In our July 14 newsletter, ASAP Managing Director Beth Gibbons examined the uncertainties of a recent economic study on the effects of climate change produced by the Climate Impact Lab. Here, ASAP Intern Mary Winn Granum shares another take on the impact of CIL’s findings.
In the June 30 issue of Science, a study led by the Climate Impact Lab indicated that the economy would suffer greater losses in Southern states, where rising temperatures would create more extreme, less habitable conditions. The study, “Estimating economic damage from climate change in the United States,” designed a systematic framework for examining impacts down to a county level to process data more precisely than that of federal and state impact estimates.
Looking ahead to 2080, the hottest regions in the country – some of which contain the poorest counties in the country – may suffer losses up to 20% of GDP per year due to severe weather and other climate-related damages. Although these projections are still years in the future, practitioners must work now to mitigate such devastation to these communities.
As commentary from The New York Times notes, this study is limited by its reliance on existing data on the financial implications of climate change. Climate science is updating constantly, with new estimates on the severity of future storms and likely temperatures, and market economies are not prepared for complex events which are so difficult to predict.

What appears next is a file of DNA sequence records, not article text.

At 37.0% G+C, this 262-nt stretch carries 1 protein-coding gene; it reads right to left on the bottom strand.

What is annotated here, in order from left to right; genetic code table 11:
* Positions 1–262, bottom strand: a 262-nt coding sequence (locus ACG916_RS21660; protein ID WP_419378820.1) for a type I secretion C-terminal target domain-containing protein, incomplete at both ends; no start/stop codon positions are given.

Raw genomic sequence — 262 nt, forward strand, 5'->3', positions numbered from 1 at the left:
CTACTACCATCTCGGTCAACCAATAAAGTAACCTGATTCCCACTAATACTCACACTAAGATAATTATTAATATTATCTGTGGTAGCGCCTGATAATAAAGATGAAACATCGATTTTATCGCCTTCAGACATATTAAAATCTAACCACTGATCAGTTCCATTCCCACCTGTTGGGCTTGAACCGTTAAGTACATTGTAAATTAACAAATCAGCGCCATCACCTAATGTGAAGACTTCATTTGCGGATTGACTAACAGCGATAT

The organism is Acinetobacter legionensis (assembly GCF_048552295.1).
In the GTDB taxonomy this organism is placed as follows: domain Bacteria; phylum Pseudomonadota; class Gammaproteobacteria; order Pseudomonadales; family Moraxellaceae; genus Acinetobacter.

These economic outlooks are further complicated when taking into account a 2015 study, also led by CIL, which looks at how climate change and developments in technology have affected temperature-related mortality rates over the last several decades – of course, mortality rates, too, are unequal among different regions. As “Estimating economic damages” points out, “warming reduces mortality in cold northern counties and elevates it in hot southern counties.”
With the projected health and safety hazards presented by inhospitable temperatures, some of the worst affected communities are already at a disadvantage today. These hot spots coincide with areas where residents already face extreme poverty. According to the study’s nationwide results:
In the richest third of counties, the average very likely range … for damages is −1.2 to 6.8% of county income (negative damages are benefits), whereas for the poorest third of counties, the average range is 2.0 to 19.6% of county income. These differences are more extreme for the richest 5% and poorest 5% of counties, with average intervals for damage of −1.1 to 4.2% and 5.5 to 27.8%, respectively.
Impoverished counties simply do not have the resources – natural or financial – to deal with losing 20% GDP per year. These communities are already vulnerable. Can we still save these Southern communities? Are Northern regions ready to welcome climate refugees migrating to safety?
Resources exist to aid vulnerable counties in their current state, including NOAA’s U.S. Climate Resilience Toolkit and the CDC’s guides for vulnerable populations facing extreme heat, but these measures are insufficient to prepare for the coming hazards. How can we, as adaptation professionals, protect these regions? Connect, share ideas, prioritize the focus for adapting these communities so they can survive in the coming years. Southern ASAP members, what resources do you need? Northern ASAP members, what resources can you give? The adaptation community must act now, together.